But remember, some of these places could be privately owned. Always ask for permission before entering on private property. Chokecherry trees can be found on the banks of the Peace River and Beatton River hills. Patches of wild raspberries , wild strawberries , wild blueberries , huckleberries, cranberries, rosehips and other edibles can be found all over the Peace area. Ask around. PS - I would love it if someone would share their huckleberry patch with me!
Crabapples can be found in lots of backyards in most of the older homes in Fort St. There are cherry trees planted at the Pomeroy Sports Centre. If you have a fruit tree, don't want to use the fruit, don't want to clean up the fruit on the ground and have it go to waste - think about letting people come pick it! Leave your name at our shop and I will pass it along to those looking for extra fruit. Find out what's safe to eat!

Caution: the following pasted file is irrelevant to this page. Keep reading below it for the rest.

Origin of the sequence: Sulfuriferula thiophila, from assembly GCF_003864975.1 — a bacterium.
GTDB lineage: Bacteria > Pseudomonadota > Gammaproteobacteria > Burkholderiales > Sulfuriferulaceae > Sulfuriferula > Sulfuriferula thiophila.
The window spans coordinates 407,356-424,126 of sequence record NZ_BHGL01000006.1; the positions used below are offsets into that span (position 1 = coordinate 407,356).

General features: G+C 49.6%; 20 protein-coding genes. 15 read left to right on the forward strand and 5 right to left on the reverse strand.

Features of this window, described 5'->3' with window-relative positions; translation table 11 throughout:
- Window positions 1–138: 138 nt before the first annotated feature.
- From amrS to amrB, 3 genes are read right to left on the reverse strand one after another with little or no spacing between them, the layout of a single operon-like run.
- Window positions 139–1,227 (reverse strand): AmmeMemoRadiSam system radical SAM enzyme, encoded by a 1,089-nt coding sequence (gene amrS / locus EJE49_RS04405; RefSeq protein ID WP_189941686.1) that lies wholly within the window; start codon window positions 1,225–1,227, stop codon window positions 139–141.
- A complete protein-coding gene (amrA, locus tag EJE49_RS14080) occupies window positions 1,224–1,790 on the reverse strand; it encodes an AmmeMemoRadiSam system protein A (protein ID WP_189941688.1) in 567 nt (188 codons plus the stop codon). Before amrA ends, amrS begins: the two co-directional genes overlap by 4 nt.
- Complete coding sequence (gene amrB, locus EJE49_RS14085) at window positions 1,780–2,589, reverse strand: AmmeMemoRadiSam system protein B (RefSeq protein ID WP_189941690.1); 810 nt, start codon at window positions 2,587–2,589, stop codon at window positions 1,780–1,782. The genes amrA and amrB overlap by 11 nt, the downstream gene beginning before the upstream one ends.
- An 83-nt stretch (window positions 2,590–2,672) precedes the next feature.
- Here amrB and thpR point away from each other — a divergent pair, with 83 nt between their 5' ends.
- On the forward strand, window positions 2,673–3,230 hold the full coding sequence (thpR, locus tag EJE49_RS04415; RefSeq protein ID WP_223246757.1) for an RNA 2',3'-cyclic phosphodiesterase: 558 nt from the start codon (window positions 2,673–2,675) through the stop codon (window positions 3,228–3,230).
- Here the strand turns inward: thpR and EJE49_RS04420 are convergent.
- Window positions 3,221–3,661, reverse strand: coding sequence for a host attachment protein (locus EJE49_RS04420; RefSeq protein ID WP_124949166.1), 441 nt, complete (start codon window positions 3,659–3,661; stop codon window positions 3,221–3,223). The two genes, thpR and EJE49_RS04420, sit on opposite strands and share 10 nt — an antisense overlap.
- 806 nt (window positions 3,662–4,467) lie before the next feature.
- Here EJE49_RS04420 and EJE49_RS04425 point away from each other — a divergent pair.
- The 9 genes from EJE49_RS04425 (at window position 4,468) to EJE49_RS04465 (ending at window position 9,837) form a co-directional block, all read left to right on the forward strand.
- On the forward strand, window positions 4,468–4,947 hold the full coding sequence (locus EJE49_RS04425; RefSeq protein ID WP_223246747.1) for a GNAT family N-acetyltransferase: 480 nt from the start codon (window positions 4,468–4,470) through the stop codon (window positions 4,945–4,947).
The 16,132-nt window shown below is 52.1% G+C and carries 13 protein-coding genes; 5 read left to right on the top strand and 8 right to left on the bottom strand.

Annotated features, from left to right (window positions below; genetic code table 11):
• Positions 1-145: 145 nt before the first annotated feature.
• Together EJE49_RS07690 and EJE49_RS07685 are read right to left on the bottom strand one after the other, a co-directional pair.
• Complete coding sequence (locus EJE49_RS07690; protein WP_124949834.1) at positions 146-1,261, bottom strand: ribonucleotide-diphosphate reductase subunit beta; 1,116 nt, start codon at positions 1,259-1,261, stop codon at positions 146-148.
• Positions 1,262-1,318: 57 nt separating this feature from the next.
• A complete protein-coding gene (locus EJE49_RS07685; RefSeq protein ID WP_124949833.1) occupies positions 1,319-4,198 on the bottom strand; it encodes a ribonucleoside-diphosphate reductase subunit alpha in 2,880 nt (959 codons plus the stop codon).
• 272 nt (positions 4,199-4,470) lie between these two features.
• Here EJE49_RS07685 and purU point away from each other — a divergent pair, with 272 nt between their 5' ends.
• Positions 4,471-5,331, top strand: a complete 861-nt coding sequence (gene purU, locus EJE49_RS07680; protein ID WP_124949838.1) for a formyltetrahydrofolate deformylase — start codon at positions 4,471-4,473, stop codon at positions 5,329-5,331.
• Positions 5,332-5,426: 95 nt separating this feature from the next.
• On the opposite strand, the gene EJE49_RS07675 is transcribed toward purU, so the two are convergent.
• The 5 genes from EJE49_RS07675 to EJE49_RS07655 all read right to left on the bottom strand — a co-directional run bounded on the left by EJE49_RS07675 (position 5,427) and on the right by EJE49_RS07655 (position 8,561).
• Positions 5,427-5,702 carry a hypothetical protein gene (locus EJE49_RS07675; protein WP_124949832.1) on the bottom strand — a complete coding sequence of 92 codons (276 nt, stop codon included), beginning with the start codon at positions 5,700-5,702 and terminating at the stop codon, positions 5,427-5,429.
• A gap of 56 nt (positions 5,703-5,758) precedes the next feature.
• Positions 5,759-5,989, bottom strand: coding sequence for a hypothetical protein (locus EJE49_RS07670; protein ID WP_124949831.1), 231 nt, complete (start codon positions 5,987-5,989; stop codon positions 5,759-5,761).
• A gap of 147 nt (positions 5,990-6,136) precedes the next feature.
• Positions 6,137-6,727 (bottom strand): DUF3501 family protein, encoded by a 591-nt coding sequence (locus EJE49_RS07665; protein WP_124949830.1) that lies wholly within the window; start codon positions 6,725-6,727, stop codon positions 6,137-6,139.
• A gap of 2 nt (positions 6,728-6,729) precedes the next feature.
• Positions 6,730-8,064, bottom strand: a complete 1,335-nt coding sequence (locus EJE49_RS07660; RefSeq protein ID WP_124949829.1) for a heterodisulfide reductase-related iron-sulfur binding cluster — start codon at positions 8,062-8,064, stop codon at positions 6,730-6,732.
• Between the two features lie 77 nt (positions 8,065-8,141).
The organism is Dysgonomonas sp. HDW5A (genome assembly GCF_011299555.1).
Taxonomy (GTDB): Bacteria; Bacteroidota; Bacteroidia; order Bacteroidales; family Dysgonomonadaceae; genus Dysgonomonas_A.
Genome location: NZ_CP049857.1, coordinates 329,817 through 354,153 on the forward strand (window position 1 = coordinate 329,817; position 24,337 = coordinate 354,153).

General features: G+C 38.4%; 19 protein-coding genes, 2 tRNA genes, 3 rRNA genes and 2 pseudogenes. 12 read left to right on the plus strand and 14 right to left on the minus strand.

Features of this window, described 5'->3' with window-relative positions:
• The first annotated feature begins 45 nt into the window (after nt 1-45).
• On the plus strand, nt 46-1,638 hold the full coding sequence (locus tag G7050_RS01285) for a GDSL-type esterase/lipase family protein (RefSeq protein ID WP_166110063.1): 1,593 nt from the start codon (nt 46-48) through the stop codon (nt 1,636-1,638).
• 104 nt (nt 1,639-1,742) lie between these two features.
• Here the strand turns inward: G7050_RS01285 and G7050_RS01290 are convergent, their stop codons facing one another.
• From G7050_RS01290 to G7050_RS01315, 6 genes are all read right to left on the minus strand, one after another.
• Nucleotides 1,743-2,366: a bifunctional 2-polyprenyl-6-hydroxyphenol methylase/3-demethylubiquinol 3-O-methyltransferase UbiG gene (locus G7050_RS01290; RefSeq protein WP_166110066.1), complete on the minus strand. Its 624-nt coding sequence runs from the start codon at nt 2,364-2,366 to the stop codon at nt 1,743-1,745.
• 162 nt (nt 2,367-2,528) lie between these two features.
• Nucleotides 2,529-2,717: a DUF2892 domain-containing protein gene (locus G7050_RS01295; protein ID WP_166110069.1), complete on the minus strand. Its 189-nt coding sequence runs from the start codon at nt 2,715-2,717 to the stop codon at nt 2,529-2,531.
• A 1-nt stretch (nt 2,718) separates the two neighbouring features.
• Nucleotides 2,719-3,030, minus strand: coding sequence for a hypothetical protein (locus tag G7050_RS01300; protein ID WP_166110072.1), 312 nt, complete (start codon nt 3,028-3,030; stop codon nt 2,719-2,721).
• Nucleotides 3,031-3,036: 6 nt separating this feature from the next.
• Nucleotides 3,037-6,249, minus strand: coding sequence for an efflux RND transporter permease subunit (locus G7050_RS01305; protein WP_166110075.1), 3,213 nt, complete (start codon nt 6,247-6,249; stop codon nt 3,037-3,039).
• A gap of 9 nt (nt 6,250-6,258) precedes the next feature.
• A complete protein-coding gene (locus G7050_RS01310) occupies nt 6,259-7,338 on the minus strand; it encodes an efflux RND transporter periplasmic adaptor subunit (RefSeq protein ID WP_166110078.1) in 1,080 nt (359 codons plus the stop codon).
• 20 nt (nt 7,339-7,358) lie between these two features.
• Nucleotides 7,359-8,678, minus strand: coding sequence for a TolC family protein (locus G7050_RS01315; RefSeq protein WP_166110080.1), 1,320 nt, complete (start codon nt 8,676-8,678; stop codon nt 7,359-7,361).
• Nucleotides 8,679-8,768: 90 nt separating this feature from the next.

Food & Wine Trails - May/June by BC Food & Wine Trails Magazine - Issuu
Pick with the small and empty it into the large. Hard to walk the hills in flip-flops! Don't ask how I know this!
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You'd hate to get to the berry patch just to find out that it's going to rain and you're unprepared to pick in a downpour. Don't have the time to pick? Check out the different fruit trucks in the area. Since you want ripe fruit for Country Fruit Wines, ask if they have any overripe fruit at a discount.